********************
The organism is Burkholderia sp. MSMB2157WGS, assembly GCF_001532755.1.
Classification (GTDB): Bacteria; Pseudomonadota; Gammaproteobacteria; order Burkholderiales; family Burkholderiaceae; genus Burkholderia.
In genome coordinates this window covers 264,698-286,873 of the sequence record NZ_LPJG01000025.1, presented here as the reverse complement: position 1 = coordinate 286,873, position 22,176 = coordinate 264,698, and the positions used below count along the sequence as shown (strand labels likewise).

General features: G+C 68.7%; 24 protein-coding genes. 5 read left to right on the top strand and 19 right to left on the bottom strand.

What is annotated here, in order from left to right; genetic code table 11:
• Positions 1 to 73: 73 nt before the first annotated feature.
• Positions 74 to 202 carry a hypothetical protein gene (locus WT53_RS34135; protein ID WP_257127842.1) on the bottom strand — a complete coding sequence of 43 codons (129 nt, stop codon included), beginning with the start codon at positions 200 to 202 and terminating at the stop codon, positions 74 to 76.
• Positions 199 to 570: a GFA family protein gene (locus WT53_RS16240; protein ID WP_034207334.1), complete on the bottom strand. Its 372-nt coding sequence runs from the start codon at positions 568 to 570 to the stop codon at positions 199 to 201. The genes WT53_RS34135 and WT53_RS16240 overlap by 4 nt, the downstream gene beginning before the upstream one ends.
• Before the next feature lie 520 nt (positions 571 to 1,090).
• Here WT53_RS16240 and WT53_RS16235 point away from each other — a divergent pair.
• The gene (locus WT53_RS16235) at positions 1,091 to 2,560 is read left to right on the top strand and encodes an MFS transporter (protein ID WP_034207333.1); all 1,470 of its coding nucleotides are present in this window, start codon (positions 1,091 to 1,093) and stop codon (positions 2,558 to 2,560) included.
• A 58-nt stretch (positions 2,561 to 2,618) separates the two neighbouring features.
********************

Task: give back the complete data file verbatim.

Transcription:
The organism is Burkholderia sp. MSMB2157WGS, assembly GCF_001532755.1.
Classification (GTDB): Bacteria; Pseudomonadota; Gammaproteobacteria; order Burkholderiales; family Burkholderiaceae; genus Burkholderia.
In genome coordinates this window covers 264,698-286,873 of the sequence record NZ_LPJG01000025.1, presented here as the reverse complement: position 1 = coordinate 286,873, position 22,176 = coordinate 264,698, and the positions used below count along the sequence as shown (strand labels likewise).

General features: G+C 68.7%; 24 protein-coding genes. 5 read left to right on the top strand and 19 right to left on the bottom strand.

What is annotated here, in order from left to right; genetic code table 11:
• Positions 1 to 73: 73 nt before the first annotated feature.
• Positions 74 to 202 carry a hypothetical protein gene (locus WT53_RS34135; protein ID WP_257127842.1) on the bottom strand — a complete coding sequence of 43 codons (129 nt, stop codon included), beginning with the start codon at positions 200 to 202 and terminating at the stop codon, positions 74 to 76.
• Positions 199 to 570: a GFA family protein gene (locus WT53_RS16240; protein ID WP_034207334.1), complete on the bottom strand. Its 372-nt coding sequence runs from the start codon at positions 568 to 570 to the stop codon at positions 199 to 201. The genes WT53_RS34135 and WT53_RS16240 overlap by 4 nt, the downstream gene beginning before the upstream one ends.
• Before the next feature lie 520 nt (positions 571 to 1,090).
• Here WT53_RS16240 and WT53_RS16235 point away from each other — a divergent pair.
• The gene (locus WT53_RS16235) at positions 1,091 to 2,560 is read left to right on the top strand and encodes an MFS transporter (protein ID WP_034207333.1); all 1,470 of its coding nucleotides are present in this window, start codon (positions 1,091 to 1,093) and stop codon (positions 2,558 to 2,560) included.
• A 58-nt stretch (positions 2,561 to 2,618) separates the two neighbouring features.